Counterfeit money orders are showing up in the Midwest, according to the Johnson County, Kansas, district attorney's office.
Several schemes using fake MoneyGram money orders have surfaced in the area, including one that involves items sold on eBay.
In that scheme, a buyer sends a counterfeit money order to the seller often for an amount greater than the sales price. The buyer then asks the seller to cash the money order and return the extra to him. The buyer, however, offers to let the seller $50 or more.
In the end, the seller loses the cost of the item sold on Ebay and any extra cash sent back.
This type of scheme is common among swindlers using counterfeit money orders. Authorities say online con artists have used counterfeit money orders for years especially United States postal money orders.
Scams involving these phony postal orders are common on online auction sites like Ebay and Cragislist. They also surface through e-mail solicitations.
Postal Inspectors and the Federal Bureau of Investigation (FBI) warn that international forgers -- mostly in Nigeria, but also in Ghana and Eastern Europe -- are now using counterfeit postal money order in their schemes.
Postal authorities say the loss from these phony money orders is in the millions of dollars.
Authorities are worried about this trend because U.S. postal money orders are considered one of the most difficult financial documents to counterfeit. That's because they have watermarks, security threads, and a rainbow of inked patterns and tones.
How can consumers tell if a money order is real or counterfeit?
Authorities say U.S. postal money orders have special security features, which can be seen by holding them in front of a light.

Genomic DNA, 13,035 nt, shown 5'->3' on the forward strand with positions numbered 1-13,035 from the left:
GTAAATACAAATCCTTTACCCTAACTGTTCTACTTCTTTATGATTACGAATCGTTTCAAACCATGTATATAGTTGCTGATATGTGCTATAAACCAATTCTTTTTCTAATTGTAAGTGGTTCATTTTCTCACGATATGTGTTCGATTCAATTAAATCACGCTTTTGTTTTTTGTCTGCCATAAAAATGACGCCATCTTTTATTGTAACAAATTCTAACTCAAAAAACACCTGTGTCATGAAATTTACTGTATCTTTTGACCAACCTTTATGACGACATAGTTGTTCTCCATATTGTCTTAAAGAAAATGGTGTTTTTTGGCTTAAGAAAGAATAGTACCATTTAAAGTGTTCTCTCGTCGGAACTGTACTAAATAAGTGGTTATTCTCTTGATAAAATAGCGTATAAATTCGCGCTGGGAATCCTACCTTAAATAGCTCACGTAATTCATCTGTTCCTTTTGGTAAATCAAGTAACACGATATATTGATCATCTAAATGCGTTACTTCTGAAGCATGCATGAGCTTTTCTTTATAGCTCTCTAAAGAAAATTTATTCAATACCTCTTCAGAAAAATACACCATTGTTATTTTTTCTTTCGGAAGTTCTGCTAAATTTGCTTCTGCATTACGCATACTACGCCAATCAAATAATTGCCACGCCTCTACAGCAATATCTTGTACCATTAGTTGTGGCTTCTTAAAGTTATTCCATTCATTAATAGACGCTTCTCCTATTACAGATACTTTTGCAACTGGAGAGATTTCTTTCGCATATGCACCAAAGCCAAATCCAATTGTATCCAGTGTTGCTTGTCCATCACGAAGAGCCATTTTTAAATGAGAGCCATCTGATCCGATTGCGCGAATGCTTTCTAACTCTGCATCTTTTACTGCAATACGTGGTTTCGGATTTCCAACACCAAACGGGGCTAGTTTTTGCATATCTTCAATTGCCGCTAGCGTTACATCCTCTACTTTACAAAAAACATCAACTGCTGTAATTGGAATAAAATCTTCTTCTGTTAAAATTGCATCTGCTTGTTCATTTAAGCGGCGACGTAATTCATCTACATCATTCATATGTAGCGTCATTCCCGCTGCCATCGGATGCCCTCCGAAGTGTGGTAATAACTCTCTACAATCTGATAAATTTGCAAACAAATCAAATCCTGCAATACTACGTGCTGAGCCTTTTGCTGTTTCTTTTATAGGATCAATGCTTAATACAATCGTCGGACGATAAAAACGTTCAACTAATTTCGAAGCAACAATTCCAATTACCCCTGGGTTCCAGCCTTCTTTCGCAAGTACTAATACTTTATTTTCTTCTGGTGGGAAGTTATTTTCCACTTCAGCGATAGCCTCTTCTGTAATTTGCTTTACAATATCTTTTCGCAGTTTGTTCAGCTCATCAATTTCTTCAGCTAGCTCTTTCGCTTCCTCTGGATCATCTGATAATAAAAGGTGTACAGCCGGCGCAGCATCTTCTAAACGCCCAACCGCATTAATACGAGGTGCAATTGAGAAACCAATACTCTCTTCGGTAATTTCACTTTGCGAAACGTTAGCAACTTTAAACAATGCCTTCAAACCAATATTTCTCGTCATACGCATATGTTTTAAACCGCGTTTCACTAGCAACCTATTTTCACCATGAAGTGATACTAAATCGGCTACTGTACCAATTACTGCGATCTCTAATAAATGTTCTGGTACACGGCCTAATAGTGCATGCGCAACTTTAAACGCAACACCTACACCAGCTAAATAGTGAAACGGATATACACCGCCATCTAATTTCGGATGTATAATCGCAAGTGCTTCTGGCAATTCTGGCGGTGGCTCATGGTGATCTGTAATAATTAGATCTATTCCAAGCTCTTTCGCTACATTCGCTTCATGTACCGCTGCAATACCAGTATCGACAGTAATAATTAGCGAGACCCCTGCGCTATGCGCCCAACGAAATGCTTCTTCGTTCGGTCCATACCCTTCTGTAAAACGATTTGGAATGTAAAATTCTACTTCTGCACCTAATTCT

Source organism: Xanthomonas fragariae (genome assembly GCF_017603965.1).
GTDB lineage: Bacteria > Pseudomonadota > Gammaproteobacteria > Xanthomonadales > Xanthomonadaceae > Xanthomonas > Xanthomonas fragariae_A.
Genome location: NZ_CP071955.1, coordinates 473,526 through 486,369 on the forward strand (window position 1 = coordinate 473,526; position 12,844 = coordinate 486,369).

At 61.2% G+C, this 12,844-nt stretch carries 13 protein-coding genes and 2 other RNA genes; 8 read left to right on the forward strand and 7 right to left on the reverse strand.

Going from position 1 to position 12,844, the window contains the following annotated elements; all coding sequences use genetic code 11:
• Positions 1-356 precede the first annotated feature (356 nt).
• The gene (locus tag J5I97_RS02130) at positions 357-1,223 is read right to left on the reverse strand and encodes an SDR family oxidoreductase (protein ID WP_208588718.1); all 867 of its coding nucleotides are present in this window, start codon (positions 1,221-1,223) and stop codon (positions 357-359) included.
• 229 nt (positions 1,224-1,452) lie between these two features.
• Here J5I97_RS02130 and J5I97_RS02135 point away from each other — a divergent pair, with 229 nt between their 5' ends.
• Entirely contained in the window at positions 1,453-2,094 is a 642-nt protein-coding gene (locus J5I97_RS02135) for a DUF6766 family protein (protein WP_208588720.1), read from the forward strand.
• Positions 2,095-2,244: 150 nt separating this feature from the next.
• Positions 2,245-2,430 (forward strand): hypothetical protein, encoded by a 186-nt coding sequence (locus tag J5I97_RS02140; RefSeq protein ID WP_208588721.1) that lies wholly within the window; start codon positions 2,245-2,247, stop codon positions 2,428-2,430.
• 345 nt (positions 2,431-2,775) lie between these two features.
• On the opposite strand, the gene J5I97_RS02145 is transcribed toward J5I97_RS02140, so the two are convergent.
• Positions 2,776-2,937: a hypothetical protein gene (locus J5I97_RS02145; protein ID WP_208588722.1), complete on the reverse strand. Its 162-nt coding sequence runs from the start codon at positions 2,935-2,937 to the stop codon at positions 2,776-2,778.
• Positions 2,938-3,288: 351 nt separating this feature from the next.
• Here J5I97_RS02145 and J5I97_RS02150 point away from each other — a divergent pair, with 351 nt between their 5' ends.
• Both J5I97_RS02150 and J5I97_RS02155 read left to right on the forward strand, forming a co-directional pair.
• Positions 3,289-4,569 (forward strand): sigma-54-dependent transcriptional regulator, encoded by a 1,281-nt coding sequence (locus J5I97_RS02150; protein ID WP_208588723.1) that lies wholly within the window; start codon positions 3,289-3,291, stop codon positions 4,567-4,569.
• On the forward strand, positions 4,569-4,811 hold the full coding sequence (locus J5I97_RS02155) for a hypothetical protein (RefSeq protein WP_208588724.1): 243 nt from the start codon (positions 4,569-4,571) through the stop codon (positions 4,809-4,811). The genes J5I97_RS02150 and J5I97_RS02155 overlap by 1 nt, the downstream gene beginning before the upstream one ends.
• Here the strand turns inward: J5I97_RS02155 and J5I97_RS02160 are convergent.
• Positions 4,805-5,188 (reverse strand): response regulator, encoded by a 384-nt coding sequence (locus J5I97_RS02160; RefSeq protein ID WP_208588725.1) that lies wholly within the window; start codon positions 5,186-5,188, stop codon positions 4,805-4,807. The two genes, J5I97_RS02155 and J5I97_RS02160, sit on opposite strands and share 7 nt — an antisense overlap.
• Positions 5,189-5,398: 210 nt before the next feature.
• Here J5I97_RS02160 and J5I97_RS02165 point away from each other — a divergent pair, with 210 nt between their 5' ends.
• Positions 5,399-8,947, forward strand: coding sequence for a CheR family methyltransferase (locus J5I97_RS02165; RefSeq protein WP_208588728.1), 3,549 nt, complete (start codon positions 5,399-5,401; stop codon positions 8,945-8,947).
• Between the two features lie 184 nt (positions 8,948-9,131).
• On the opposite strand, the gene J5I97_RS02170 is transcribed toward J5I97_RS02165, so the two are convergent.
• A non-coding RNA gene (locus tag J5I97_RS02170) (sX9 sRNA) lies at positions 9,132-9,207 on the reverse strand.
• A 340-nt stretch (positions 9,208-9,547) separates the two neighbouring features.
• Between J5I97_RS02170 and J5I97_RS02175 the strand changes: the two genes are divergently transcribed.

Consumers should look for the following:
• A watermark of Benjamin Franklin, one of the most famous signers of the Declaration of Independence. He is visible on both the front and reverse side of the money order when held to the light;
• A dark security thread running (top to bottom) to the right of the Franklin watermark, with the tiny letters "USPS" facing backward and forward.
Authorities say domestic postal money orders never have a value of more than $1,000. They are distinguished by their green, yellow, and blue colors. Many counterfeit postal money orders have a face value of $750 to $950.
International postal money orders, authorities say, are printed in pink, yellow, and gold and cannot exceed $700. Postal inspectors say these counterfeit money orders usually have a face value of $500 to $700.
Back in the U.S., consumers can spot an authentic MoneyGram money orders by the circle on the front that turns color when touched.
Consumers with questions about these money orders can contact MoneyGram at 800-542-3590.